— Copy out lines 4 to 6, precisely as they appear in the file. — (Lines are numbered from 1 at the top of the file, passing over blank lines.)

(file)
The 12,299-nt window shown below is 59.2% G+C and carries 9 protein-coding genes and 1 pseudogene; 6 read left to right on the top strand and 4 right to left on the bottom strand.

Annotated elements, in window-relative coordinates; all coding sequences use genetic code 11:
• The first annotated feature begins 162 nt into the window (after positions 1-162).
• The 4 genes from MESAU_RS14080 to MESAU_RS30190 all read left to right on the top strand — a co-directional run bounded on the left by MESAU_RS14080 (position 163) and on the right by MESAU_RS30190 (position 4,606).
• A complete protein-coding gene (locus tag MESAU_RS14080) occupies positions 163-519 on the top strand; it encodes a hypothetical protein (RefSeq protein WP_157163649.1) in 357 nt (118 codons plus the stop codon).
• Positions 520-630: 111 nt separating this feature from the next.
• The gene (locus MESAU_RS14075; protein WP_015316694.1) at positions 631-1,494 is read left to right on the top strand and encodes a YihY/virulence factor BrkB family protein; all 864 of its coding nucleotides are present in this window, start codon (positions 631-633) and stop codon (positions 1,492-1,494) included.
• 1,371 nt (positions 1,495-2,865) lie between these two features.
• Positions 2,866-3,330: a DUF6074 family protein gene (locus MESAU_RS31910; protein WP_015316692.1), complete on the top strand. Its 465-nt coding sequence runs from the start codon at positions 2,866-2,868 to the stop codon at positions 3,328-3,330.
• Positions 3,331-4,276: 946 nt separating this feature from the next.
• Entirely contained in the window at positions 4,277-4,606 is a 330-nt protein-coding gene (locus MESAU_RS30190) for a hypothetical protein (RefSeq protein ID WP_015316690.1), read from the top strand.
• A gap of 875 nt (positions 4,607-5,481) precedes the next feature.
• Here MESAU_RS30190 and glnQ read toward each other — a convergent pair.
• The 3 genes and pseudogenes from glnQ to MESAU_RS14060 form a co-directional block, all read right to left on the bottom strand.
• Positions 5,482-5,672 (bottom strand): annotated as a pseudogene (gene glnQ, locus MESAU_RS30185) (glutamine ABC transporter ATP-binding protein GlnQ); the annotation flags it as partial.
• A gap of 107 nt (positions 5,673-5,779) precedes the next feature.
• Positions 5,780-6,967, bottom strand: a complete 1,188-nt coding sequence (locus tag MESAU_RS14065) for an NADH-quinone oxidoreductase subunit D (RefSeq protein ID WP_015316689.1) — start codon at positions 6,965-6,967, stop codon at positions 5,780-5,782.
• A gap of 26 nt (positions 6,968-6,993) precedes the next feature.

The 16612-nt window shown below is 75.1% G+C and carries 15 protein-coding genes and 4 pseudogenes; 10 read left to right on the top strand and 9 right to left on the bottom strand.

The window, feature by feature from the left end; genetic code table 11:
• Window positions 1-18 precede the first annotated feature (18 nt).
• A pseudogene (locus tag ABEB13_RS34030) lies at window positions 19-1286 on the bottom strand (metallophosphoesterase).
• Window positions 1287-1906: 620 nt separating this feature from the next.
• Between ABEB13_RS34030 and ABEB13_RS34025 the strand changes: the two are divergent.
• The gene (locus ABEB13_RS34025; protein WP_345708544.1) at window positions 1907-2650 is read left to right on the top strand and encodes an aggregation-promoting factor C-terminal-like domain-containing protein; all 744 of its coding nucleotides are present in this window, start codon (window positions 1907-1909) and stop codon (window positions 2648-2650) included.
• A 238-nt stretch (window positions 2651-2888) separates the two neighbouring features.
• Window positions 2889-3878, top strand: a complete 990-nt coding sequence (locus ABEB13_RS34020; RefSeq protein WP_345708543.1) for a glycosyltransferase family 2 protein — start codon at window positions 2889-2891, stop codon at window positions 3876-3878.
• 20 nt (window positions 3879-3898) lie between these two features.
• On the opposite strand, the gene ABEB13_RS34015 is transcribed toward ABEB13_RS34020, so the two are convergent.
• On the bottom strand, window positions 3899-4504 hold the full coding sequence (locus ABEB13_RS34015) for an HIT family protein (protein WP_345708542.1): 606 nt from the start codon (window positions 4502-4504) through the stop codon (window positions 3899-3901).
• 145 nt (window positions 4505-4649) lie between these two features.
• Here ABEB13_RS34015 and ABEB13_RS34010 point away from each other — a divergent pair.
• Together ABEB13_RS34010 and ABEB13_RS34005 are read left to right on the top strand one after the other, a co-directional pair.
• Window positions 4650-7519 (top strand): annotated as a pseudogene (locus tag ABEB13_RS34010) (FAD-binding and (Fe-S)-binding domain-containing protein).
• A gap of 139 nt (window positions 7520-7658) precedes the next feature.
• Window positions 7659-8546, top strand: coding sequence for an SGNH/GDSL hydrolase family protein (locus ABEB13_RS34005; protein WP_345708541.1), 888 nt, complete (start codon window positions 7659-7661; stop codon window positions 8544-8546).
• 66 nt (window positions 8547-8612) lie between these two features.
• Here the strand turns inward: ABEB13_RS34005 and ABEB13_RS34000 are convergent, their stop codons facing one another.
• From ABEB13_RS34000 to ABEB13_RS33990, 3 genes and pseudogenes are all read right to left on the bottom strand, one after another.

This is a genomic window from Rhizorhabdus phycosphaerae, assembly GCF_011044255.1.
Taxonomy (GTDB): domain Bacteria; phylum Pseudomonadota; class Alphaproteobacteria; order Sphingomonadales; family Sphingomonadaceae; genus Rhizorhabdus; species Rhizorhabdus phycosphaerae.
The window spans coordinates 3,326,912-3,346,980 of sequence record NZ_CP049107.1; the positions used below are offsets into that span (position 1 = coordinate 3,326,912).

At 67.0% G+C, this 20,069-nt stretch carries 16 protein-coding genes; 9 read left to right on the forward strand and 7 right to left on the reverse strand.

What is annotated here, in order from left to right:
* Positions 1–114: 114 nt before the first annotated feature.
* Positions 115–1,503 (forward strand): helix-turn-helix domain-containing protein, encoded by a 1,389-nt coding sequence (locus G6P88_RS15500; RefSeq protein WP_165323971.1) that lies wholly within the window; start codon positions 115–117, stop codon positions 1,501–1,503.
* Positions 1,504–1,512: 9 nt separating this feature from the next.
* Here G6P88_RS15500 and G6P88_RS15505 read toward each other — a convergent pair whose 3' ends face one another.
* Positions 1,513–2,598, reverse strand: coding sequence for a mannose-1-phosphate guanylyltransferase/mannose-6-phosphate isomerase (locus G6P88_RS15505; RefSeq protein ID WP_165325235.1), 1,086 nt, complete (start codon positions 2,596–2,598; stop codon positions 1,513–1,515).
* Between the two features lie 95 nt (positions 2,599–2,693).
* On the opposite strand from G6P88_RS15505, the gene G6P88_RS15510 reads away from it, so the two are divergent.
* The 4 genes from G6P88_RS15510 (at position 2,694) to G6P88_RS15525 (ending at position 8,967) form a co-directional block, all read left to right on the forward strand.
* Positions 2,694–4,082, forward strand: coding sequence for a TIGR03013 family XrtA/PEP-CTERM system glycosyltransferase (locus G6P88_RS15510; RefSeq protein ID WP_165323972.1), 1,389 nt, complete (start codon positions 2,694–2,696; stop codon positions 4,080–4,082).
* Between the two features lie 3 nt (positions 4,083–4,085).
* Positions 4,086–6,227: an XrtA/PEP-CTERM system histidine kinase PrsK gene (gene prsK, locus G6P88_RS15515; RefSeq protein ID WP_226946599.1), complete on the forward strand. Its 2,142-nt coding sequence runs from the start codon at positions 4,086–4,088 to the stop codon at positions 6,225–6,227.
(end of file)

• The 4 genes from MESAU_RS14080 to MESAU_RS30190 all read left to right on the top strand — a co-directional run bounded on the left by MESAU_RS14080 (position 163) and on the right by MESAU_RS30190 (position 4,606).
• A complete protein-coding gene (locus tag MESAU_RS14080) occupies positions 163-519 on the top strand; it encodes a hypothetical protein (RefSeq protein WP_157163649.1) in 357 nt (118 codons plus the stop codon).
• Positions 520-630: 111 nt separating this feature from the next.